Sand dunes in the Empty Quarter in Abu Dhabi

Whimsically known as the Empty Quarter, the Rub Al Khali desert encompasses about a third of the Arabian Peninsula, including land in Oman, Yemen, Saudi Arabia and the UAE. In total ,it is over 1000km long and 500km wide and it consists of wave upon wave of huge sand dunes.

In times gone past, many an ambitious trader perished trying to carry their goods across this desert, along the ‘Frankincense Trail’ to the ports of the Arabian sea. If you’re visiting Abu Dhabi for a few days, then camping out in the Empty Quarter for a night or two is an experience not to be missed.

The gates of a resort in the Empty Quarter, Abu Dhabi

Getting to the Empty Quarter from Abu Dhabi

A desert road trip just south of Abu Dhabi will transport you far from the city’s skyscrapers and malls and add a cinematic, sensory dimension to your UAE adventure. Here you’ll find vast open spaces lidded by cornflower skies, waves of sandy dunes shimmering in shades from silver to cinnamon, lonesome camels by the roadside and lush date palm groves. Impressions seem to get more magical with every mile you travel.

The Empty Quarter can be reached from the north through either of two different roads. In the vicinity of Tarif, the main road forks off of the E11 highway. After that, the trip is one hour long over a four-lane asphalt road in good condition and passes by Madinat Bayed.

There is one modern station on the way from Madinat Zayed and numerous older-style stations along the road that travels through the Empty Quarter.

ADNOC operates several gas stations in Liwa. They are not very well marked; nonetheless, you should keep an eye out for the white "fort" that used to be typical of ADNOC stations.

To get around the Empty Qurter, you'll need a car. Hire a 4x4 and keep an eye on your gas levels. If you want to explore the dunes, you will need the help of a professional 4x4 guide. You can do organised day trips or overnight tours from Abu Dhabi.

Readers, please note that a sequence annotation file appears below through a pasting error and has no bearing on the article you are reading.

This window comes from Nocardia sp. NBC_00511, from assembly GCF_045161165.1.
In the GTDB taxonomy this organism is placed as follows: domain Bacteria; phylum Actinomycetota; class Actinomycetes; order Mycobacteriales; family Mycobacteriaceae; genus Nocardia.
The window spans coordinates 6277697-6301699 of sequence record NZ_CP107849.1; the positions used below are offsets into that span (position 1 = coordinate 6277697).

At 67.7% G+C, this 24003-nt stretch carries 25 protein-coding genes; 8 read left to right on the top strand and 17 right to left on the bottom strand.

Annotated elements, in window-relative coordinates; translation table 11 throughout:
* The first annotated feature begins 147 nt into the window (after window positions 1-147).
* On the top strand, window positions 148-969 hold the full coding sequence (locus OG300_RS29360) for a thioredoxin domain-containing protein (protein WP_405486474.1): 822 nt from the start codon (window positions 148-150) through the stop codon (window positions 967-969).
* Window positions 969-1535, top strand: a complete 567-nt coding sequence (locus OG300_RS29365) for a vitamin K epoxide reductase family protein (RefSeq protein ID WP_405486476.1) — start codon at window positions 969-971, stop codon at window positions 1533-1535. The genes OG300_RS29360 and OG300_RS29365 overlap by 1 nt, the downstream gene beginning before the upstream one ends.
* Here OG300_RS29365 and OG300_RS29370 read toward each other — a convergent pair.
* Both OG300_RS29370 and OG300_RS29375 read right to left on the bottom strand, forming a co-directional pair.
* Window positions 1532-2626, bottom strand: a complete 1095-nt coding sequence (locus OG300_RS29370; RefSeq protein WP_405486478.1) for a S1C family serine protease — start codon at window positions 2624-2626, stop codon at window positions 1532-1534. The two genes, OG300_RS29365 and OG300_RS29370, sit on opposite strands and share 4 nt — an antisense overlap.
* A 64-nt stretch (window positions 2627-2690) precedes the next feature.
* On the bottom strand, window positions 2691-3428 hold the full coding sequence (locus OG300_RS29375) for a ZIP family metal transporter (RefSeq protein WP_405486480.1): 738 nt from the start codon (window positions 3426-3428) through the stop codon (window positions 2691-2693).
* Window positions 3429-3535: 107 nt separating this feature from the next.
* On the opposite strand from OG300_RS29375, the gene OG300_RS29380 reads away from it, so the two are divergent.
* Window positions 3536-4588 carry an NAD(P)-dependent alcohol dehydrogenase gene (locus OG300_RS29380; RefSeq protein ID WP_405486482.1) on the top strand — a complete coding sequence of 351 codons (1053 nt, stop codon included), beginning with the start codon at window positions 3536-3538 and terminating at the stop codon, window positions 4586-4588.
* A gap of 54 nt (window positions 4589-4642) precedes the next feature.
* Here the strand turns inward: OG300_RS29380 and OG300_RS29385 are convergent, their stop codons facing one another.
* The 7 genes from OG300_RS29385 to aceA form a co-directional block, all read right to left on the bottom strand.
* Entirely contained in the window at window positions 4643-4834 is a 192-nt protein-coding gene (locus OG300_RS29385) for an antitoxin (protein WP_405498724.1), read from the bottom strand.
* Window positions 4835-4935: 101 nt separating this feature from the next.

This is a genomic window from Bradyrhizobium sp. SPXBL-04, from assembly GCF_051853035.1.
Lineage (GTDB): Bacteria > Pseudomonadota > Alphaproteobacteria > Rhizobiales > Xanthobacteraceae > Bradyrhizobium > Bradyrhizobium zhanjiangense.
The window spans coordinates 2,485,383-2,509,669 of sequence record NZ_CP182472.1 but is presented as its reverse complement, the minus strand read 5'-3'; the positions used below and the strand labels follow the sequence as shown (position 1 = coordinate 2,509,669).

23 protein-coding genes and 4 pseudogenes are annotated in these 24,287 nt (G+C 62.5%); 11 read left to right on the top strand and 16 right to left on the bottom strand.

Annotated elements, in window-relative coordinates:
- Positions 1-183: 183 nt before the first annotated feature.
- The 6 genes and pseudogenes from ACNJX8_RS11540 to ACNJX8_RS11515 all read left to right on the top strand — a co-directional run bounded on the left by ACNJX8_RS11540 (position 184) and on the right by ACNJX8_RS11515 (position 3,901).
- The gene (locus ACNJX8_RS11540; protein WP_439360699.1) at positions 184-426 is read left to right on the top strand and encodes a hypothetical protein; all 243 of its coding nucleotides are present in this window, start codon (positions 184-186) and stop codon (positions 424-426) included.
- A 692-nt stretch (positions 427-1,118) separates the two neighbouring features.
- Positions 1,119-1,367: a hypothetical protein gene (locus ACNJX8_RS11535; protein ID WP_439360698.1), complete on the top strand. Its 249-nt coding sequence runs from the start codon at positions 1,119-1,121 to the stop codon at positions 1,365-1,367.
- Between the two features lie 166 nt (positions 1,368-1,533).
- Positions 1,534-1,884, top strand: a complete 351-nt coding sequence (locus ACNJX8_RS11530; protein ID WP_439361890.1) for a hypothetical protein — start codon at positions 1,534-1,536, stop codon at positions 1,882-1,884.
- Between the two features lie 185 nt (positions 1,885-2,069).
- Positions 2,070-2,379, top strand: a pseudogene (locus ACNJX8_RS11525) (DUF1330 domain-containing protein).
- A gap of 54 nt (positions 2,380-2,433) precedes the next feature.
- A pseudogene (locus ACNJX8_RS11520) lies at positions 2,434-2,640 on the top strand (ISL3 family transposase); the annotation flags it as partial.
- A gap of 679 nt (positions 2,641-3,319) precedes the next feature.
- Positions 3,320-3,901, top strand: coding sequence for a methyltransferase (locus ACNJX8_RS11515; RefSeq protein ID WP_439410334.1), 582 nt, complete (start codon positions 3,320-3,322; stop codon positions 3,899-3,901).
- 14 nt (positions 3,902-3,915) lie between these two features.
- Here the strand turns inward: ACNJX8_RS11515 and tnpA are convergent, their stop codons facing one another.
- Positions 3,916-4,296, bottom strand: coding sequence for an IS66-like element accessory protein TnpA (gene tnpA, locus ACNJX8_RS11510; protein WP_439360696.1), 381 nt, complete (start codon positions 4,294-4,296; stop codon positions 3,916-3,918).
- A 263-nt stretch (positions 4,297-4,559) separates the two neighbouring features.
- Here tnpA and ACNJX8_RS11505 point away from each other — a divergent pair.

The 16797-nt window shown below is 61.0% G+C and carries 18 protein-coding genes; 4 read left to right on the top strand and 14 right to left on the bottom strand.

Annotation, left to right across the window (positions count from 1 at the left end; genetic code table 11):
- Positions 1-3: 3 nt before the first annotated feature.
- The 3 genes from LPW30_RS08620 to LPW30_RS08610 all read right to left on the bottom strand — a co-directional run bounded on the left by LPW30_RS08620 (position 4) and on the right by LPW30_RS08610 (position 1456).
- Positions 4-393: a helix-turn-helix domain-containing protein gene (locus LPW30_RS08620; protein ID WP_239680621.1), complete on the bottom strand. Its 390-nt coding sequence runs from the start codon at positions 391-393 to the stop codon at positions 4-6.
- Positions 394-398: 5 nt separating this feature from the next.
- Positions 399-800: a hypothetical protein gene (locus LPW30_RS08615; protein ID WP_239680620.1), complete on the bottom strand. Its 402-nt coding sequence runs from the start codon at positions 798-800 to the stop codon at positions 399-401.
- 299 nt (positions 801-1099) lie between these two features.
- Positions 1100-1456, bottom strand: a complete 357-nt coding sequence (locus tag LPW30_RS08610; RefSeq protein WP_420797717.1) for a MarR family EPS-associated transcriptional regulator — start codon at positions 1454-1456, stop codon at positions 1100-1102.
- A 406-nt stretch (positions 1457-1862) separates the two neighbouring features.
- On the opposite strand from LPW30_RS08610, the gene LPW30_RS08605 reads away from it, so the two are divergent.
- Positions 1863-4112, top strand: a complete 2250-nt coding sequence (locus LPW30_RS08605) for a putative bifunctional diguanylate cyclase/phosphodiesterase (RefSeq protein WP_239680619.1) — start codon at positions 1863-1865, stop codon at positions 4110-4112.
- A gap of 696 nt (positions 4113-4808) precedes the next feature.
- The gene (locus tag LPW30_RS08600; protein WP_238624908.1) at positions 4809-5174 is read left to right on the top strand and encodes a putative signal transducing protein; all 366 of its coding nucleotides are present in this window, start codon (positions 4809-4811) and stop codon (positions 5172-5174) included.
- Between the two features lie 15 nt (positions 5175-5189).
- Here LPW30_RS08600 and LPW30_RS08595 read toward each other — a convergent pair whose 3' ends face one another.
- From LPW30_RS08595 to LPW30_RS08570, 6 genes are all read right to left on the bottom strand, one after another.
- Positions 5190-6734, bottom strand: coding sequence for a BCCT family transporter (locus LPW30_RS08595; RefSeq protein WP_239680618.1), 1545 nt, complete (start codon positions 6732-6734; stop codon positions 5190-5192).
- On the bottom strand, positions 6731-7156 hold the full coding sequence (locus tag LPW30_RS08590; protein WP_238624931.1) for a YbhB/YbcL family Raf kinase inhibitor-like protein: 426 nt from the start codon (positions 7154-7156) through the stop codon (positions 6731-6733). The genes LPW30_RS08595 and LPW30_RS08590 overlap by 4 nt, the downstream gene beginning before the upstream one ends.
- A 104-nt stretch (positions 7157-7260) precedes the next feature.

A line of camels in the desert in Abu Dhabi

Temperatures in the Empty Quarter

The empty Quarter region is known as hyper-arid because it gets less than 35 millimeters (1.4 inches) of rain annually and has a relative humidity of 52 percent in January but only 15 percent in June and July.

During July and August, the highest daily temperatures reach an average of 47 °C (117 °F) and can go as high as 51 °C (124 °F).

Even though the average daily low temperature in January and February is 12 degrees Celsius, frost has been seen (54 degrees Fahrenheit). During the day, the temperature can change quite a bit.

Madinat Zayed

From Abu Dhabi follow Hwy E11 west and, just before Tarif, point your wheels south on Hwy E45 towards Madinat Zayed. This small town is the administrative centre of the Al Dhafra region, which makes up about two-thirds of Abu Dhabi emirate. It’s usually little more than a pit stop for visitors, but people arrive here in droves come December for the hugely popular Al Dhafra Festival.

Over 11 days, this event celebrates Emirati customs and traditions with camel races, a camel beauty pageant and other competitions involving falcons, classic cars, Arabian horses and salukis (Arabian dogs) along with heritage activities and a traditional souq and food.

A road surrounded by dunes at the Liwa Oasis, Abu Dhabi

Liwa Oasis

From the hotel it’s about 60km to Mezairaa, the commercial gateway to the Liwa Oasis. This is the ancestral homeland of the Bani Yas, the Bedouin tribe that engendered the ruling families of both Dubai and Abu Dhabi. Some 300 years ago, their forebears began cultivating dates and trading with other tribes in this crescent-shaped oasis with dozens of nearby villages.

This network stretches along Hwy E90 over 100km between Umm Hisin in the west and Hamim in the east. A fun time to visit is during the Liwa Date Festival in July, which elevates the humble fruit to cult status (don’t sweat; events are held inside air-conditioned tents).

Moreeb Dune